Total expenditure for 2 years has been about 8.000 Euros, approximately the double of what we use to pay for the same policy while in the Med.
– Communications: 800 Euros per year for the Iridium subscription (including 500 minutes of pre-paid conversation) plus 250 dollars for the Sailmail subscription, on top of which we spent in average between 100 and 200 Euros per month in phone calls: absolutely essential to buy a local SIM-card (or low-cost GSM phone) in each country:they usually sell for few dollars, and the price of calls to Europe is a fraction of that of European operators. We could also use GSM phones to call each other, which is very convenient, and GSM coverage was available almost everywhere, even in very poor and desolate areas.
– Sight-seeing: one travels to see places, and this unavoidably leads to additional expenses: car rentals, trips or flights to remote places, hotel stays, entry fees, and so on: hard to define a figure, we spent about 15.000 Euros but we know other crews that spent much more.
– Emergency cash: a small stock of hard-currency cash (preferably dollars) is sometimes necessary for big expenditures to be made in cash (trips, hotels, various fees and, touch wood, unexpected repairs) or sometimes to change that into local currency. We left with a kitty of 5.000 dollars and 5.000 Euros, and we had to replenish our dollars stock several times during the voyage.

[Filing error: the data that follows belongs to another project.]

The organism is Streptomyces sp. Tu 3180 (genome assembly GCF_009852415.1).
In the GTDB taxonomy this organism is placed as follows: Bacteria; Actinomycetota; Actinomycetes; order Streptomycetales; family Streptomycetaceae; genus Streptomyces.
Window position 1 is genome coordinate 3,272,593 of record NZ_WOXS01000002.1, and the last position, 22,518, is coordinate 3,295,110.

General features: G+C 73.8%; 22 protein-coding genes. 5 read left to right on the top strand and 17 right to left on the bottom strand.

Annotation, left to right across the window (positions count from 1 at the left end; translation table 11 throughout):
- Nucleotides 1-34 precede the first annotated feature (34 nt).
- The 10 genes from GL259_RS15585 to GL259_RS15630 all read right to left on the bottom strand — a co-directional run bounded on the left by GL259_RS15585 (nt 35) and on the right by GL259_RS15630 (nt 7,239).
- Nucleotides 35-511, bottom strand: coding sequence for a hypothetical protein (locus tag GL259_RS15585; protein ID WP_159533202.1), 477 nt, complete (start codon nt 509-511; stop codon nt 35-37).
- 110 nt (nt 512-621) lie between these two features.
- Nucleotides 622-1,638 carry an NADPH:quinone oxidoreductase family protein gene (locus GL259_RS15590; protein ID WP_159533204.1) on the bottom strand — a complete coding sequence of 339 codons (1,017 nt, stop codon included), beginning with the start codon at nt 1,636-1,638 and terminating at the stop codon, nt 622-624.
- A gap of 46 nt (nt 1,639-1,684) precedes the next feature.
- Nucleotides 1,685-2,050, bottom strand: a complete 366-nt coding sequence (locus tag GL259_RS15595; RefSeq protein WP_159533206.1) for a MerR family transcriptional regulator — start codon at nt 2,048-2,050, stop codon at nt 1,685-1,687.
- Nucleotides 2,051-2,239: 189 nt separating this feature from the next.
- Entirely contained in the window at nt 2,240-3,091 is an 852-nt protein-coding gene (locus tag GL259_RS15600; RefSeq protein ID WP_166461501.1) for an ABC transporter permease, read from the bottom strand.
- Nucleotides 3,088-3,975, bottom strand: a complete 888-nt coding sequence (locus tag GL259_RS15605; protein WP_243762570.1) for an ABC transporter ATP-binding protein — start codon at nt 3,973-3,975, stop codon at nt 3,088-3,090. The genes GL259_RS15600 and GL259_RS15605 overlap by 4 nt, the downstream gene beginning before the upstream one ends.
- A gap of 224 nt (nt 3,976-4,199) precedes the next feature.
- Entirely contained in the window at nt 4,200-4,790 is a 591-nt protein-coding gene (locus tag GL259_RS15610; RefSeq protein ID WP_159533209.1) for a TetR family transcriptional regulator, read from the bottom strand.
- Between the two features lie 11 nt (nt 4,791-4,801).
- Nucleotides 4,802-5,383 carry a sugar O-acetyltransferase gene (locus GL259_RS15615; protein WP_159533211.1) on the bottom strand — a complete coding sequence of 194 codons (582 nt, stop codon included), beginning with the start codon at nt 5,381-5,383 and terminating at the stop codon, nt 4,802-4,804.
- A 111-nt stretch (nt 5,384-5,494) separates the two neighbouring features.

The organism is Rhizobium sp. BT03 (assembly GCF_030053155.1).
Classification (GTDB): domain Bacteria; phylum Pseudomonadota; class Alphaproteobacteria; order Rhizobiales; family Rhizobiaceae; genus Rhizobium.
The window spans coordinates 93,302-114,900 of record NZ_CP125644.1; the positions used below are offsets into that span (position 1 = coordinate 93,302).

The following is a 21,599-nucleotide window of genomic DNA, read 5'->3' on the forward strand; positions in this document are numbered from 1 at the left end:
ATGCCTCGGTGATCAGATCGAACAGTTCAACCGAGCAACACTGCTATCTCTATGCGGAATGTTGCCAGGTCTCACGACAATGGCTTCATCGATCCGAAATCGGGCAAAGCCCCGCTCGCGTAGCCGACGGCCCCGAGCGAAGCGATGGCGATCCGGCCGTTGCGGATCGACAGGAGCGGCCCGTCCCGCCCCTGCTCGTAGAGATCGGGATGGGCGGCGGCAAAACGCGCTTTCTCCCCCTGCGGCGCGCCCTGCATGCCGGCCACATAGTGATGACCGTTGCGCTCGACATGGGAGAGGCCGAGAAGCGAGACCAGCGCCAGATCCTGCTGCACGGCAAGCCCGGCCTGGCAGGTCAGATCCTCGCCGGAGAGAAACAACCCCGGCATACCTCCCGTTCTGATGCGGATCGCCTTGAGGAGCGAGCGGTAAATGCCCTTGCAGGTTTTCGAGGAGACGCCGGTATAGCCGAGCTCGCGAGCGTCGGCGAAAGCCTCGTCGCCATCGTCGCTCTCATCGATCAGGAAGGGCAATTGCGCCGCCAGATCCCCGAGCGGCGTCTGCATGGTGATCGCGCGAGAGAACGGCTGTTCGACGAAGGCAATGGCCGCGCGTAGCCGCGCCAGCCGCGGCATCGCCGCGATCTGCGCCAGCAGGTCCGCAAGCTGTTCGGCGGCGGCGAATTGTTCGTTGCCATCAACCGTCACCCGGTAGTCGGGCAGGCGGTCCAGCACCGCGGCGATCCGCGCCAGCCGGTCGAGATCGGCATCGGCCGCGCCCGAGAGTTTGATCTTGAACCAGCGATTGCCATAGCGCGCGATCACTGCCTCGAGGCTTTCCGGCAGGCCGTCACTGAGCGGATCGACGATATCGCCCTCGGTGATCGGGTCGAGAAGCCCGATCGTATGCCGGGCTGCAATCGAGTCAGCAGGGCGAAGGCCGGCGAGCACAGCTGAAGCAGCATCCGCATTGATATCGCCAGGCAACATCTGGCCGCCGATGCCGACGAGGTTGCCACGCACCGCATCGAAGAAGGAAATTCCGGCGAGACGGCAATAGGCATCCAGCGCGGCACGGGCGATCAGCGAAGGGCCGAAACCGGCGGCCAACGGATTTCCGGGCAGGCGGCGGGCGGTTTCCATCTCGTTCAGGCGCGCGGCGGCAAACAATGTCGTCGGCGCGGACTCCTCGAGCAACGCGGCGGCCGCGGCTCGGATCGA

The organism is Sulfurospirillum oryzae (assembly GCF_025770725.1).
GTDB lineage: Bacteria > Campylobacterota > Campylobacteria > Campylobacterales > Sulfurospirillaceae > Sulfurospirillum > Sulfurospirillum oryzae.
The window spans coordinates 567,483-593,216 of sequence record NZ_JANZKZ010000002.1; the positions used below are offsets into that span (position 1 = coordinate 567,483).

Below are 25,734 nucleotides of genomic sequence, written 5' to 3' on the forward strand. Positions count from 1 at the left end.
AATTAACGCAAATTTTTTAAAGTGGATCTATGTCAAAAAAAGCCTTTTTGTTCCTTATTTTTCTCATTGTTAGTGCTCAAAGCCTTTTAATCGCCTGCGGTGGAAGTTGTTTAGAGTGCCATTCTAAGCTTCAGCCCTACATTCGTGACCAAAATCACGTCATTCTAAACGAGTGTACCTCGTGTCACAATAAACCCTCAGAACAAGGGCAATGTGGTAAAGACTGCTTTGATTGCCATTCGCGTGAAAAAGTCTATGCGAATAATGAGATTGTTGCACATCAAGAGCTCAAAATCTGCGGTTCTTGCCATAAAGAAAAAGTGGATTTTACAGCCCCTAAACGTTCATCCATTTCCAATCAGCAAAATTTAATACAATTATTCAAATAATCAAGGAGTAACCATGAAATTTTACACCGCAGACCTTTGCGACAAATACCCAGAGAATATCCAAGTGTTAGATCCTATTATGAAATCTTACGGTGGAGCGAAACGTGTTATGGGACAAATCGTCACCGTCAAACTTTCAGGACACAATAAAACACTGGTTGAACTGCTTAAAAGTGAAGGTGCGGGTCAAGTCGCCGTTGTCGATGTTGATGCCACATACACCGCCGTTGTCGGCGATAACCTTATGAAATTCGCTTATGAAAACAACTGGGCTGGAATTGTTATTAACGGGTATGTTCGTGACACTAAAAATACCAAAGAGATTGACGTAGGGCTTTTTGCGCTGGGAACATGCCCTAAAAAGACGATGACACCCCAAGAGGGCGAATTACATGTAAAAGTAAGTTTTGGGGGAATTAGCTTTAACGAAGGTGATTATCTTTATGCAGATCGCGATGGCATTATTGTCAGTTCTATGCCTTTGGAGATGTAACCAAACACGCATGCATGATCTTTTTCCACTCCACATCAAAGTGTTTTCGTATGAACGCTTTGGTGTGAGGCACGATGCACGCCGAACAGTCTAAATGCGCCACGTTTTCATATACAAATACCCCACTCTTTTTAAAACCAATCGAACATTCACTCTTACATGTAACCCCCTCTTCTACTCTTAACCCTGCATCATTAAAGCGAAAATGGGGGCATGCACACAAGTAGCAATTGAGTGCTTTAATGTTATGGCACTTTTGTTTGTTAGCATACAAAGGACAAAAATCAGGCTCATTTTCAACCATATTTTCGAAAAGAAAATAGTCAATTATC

To be noted that very often transactions have to be in cash: only hotels and large supermarkets routinely accept credit cards (Visa and Mastercard only, Amex is much less accepted).
On the positive side, ATMs have become ubiquitous and we never had to go to a bank to get cash, but be careful with the Credit Card’s fees! In our case, the italian cash-only cards connected with the Cirrus international circuit were far cheaper than others and widely accepted by ATMs all around the world.
Despite we ran most transactions in cash (using the cards to draw money from ATMs) we had one of our Credit Cards cloned, and the same happened to several other crews, so it’s advisable to keep the cards’ monthly expense ceiling to a low figure (say, 1.500 or 2.000 Euros) as a safety measure against theft.
Another problem to be addressed before leaving is how to get the new cards when the existing ones expire: no credit card company will ship to anywhere other than the customer’s home address, so you will need to formally authorise somebody to collect the new cards when they are shipped and forward them to you (preferably hand-carried by somebody).